Harry William Fuchs

Twelve years ago today, our son Ben and I were playing tennis when Vickie walked up to the courts.  We knew something had to be very wrong if she showed up in the middle of our game.  We were dumbstruck when she told us my beloved first cousin Harry had a sudden heart attack and died.

Our family was in shock!  

Harry was vibrant, alive, to all appearances healthy, and then in an incomprehensible instant he was gone!  Our hearts and our minds reeled in disbelief. My cousin Harry was kind, easy going and had the most wonderful smile and infectious laugh of anyone I have ever known.

It is no surprise to me that family and friends gathered from London, California and many places in between to bid him farewell and pay him tribute.  

One of the most remarkable things about Harry is that he was still friends with almost all of the people with whom he went to grammar school, high school and college.  It is remarkable the way he stayed so closely connected with so many different people.

If we could choose a motto for Harry Fuchs, we could do no better than the words, “Life is Good.”  Indeed, life was good for Harry, and Harry was good to life.  He lived each day to the fullest.  He managed to fit exercise, reading, cooking, work, parenting, and often much more into each day and still get to bed at a reasonable hour.  He was intellectually, curious, he had a wonderful sense of humor, and he was – and now will be – forever young.

Harry William Fuchs never aged.  At 53, he looked like he looked in college—maybe even better.   I guess Harry was never meant to grow old.  He left life in its prime.  He was never sick, he never had to depend on anyone, and he never gave anyone reason to pity or feel sorry for him.

It was always easy to remember Harry’s birthday.  He was born on 5/5/55 in Manhattan, but he lived most of his life in Great Neck.  I loved my Uncle Ali and my Aunt Mimi dearly, but they had Harry rather late in life.  That reality did not make life easy for a child of the 60’s and 70’s born to European parents who both grew up with great wealth but came to this country with nothing.  They deeply loved Harry, but Ali was often away on business, and Mimi always had a hard time saying, “No,” to the apple of her eye.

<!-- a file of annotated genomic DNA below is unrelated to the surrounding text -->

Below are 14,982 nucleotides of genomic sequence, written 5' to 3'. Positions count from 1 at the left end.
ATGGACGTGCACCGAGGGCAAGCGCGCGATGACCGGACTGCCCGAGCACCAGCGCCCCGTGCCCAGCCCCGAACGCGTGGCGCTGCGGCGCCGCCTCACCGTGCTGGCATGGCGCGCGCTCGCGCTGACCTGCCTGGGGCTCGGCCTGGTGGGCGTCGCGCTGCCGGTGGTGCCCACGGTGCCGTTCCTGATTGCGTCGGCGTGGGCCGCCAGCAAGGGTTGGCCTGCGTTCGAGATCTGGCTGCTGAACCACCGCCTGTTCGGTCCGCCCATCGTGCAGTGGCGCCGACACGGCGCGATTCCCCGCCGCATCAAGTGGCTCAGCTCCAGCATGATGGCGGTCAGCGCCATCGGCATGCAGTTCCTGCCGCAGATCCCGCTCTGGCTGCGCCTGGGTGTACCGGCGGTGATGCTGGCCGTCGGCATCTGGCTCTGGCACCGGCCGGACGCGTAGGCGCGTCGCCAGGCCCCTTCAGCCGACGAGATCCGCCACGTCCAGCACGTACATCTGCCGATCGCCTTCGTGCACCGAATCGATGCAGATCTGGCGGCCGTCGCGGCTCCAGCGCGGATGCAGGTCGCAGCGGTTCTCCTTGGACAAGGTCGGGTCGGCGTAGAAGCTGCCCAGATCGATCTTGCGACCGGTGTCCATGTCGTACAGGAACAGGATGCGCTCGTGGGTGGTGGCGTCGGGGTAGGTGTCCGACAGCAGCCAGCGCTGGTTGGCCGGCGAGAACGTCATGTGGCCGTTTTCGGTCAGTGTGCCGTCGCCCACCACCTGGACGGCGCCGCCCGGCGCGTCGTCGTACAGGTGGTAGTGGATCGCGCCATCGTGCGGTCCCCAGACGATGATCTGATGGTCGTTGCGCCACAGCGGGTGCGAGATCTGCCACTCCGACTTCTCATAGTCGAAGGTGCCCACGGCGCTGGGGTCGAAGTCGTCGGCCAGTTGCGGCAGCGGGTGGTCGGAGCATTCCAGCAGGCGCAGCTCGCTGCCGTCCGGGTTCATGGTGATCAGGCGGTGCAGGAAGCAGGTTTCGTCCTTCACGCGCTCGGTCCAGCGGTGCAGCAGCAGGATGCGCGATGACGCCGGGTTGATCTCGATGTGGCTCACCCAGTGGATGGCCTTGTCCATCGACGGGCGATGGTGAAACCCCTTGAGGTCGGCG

After high school Harry went off to Wyndham College, but after that institution folded, he completed his studies at the University of Vermont.  In his youth he sometimes tried to hide it, but Harry was a very deep thinker with a fine, curious mind who majored in chemistry.  The last thing on his mind was to enter the fur business with his father, but Ali was persistent, and the fur business at that time offered a much more comfortable lifestyle than that of an unemployed research chemist.

I am sure there were some clashes in those early days between strait-laced nose-to-the-grindstone Ali and his “when does the party start” son.  But things changed dramatically after Harry cut his hair and became seriously successful in the fur trade.  

I still can hear the pride and love in Ali’s voice – and such gushing praise did not come naturally to Ali – when he spoke to me about Harry.

As years went by their relationship changed.  At the end it was Harry who was looking after and taking care of Ali. Lovingly he drove his father to and from work every day, and in so doing allowed Ali to cling to his life in the fur trade that he loved so much.   It was a heroic chapter in the life of Harry William Fuchs which he very seldom talked about.

My cousin Harry always loved kids, and they loved him.  My now grown children – who flew across the country to attend Harry’s funeral – remember vividly his and their joy when he carried them on his shoulders years ago when we all visited the Statue of Liberty. 

Along his all too short life’s journey Harry Fuchs was blessed with several positive influences.  

Linda Canina was Harry’s first lasting love.  They lived together for ten years.  They were different in so many ways, but she made his spirits soar and inspired him with her intellectual brilliance and love for life.  She seemed to awaken in Harry his deep and eclectic love for learning.  He read widely and avidly—on politics, sports, fashion, Israel and the Middle East.  He was interested in everything.

And then there was Bonnie! I’ll never forget the first time I spoke to Harry after he had met Bonnie on a ski trip.  It was like his whole world had changed and his whole demeanor was somehow different.  They had much in common and shared a deep and special love.  Although their marriage ended in divorce, their mutual respect and affection abide.   To their great credit, each has worked hard and made many compromises to make things as easy as possible for Casey.

When Harry met Randi, she brought a whole new dimension to his life. She gave him a newfound sense of stability and calm.  She is so down to earth and comfortable with herself that Harry became more grounded through her love.  He still loved to live well, and he did, but he no longer needed to jet around the world.  Rather he could find his pleasures in life with Randi, the music on his ipod, the beach, his bike, and a beautiful sunset. 

And then of course, there is Casey!

When Casey came into his life, Harry became a different person.  In his own words Harry said: “I really learned to love after I became a father.”

 In Casey, Harry’s life came full circle. Harry adored Casey, and I know that love will NEVER die. 

As Casey told me, “No matter what I did, he was always interested.  The most important thing for him to know was, ‘How was your day?’”

When Casey was in the hospital, Harry slept there.  He was there when she went to sleep, and he was there when she woke up.

Twelve years later, it is still hard to believe that he is gone. Yet, when we close our eyes and think of him, we shall see his smile, we’ll hear his laugh, and his memory will remain a blessing in our lives . . . always.